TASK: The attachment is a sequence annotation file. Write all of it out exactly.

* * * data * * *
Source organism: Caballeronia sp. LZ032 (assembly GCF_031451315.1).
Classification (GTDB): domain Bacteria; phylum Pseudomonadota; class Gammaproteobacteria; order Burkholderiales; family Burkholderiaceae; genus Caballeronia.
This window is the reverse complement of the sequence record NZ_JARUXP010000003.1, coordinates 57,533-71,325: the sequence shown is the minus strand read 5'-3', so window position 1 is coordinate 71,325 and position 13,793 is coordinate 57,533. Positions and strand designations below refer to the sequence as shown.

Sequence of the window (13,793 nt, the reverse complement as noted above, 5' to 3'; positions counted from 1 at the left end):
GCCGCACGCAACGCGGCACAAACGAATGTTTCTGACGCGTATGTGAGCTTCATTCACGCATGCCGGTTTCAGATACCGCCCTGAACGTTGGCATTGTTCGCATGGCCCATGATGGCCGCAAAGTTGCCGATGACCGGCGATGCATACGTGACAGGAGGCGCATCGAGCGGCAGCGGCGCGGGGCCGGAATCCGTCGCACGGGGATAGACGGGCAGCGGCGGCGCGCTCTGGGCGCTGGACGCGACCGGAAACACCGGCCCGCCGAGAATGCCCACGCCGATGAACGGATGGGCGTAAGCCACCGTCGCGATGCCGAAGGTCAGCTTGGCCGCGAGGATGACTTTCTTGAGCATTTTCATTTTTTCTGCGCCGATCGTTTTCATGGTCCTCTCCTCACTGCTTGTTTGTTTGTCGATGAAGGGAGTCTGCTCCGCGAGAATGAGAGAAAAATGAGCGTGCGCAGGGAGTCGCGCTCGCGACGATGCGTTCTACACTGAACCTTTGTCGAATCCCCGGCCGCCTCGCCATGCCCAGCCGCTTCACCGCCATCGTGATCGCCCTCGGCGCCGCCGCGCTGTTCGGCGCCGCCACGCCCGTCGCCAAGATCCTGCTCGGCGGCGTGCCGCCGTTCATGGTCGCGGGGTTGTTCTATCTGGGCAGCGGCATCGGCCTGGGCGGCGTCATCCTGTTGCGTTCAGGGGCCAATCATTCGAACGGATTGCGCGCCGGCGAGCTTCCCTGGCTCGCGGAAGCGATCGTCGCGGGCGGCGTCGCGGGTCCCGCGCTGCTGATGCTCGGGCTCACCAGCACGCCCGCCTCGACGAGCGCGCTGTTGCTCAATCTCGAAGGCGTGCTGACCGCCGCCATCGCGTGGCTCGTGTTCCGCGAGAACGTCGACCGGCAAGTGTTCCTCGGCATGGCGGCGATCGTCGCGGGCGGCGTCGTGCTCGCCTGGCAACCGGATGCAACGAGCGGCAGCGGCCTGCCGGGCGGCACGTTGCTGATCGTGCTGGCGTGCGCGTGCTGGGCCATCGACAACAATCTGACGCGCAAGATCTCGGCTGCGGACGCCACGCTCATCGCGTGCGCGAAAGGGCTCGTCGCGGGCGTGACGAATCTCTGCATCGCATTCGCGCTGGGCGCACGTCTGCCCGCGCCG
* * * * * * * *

Source organism: Caballeronia sp. LZ032 (assembly GCF_031451315.1).
Classification (GTDB): domain Bacteria; phylum Pseudomonadota; class Gammaproteobacteria; order Burkholderiales; family Burkholderiaceae; genus Caballeronia.
This window is the reverse complement of the sequence record NZ_JARUXP010000003.1, coordinates 57,533-71,325: the sequence shown is the minus strand read 5'-3', so window position 1 is coordinate 71,325 and position 13,793 is coordinate 57,533. Positions and strand designations below refer to the sequence as shown.

Sequence of the window (13,793 nt, the reverse complement as noted above, 5' to 3'; positions counted from 1 at the left end):
GCCGCACGCAACGCGGCACAAACGAATGTTTCTGACGCGTATGTGAGCTTCATTCACGCATGCCGGTTTCAGATACCGCCCTGAACGTTGGCATTGTTCGCATGGCCCATGATGGCCGCAAAGTTGCCGATGACCGGCGATGCATACGTGACAGGAGGCGCATCGAGCGGCAGCGGCGCGGGGCCGGAATCCGTCGCACGGGGATAGACGGGCAGCGGCGGCGCGCTCTGGGCGCTGGACGCGACCGGAAACACCGGCCCGCCGAGAATGCCCACGCCGATGAACGGATGGGCGTAAGCCACCGTCGCGATGCCGAAGGTCAGCTTGGCCGCGAGGATGACTTTCTTGAGCATTTTCATTTTTTCTGCGCCGATCGTTTTCATGGTCCTCTCCTCACTGCTTGTTTGTTTGTCGATGAAGGGAGTCTGCTCCGCGAGAATGAGAGAAAAATGAGCGTGCGCAGGGAGTCGCGCTCGCGACGATGCGTTCTACACTGAACCTTTGTCGAATCCCCGGCCGCCTCGCCATGCCCAGCCGCTTCACCGCCATCGTGATCGCCCTCGGCGCCGCCGCGCTGTTCGGCGCCGCCACGCCCGTCGCCAAGATCCTGCTCGGCGGCGTGCCGCCGTTCATGGTCGCGGGGTTGTTCTATCTGGGCAGCGGCATCGGCCTGGGCGGCGTCATCCTGTTGCGTTCAGGGGCCAATCATTCGAACGGATTGCGCGCCGGCGAGCTTCCCTGGCTCGCGGAAGCGATCGTCGCGGGCGGCGTCGCGGGTCCCGCGCTGCTGATGCTCGGGCTCACCAGCACGCCCGCCTCGACGAGCGCGCTGTTGCTCAATCTCGAAGGCGTGCTGACCGCCGCCATCGCGTGGCTCGTGTTCCGCGAGAACGTCGACCGGCAAGTGTTCCTCGGCATGGCGGCGATCGTCGCGGGCGGCGTCGTGCTCGCCTGGCAACCGGATGCAACGAGCGGCAGCGGCCTGCCGGGCGGCACGTTGCTGATCGTGCTGGCGTGCGCGTGCTGGGCCATCGACAACAATCTGACGCGCAAGATCTCGGCTGCGGACGCCACGCTCATCGCGTGCGCGAAAGGGCTCGTCGCGGGCGTGACGAATCTCTGCATCGCATTCGCGCTGGGCGCACGTCTGCCCGCGCCG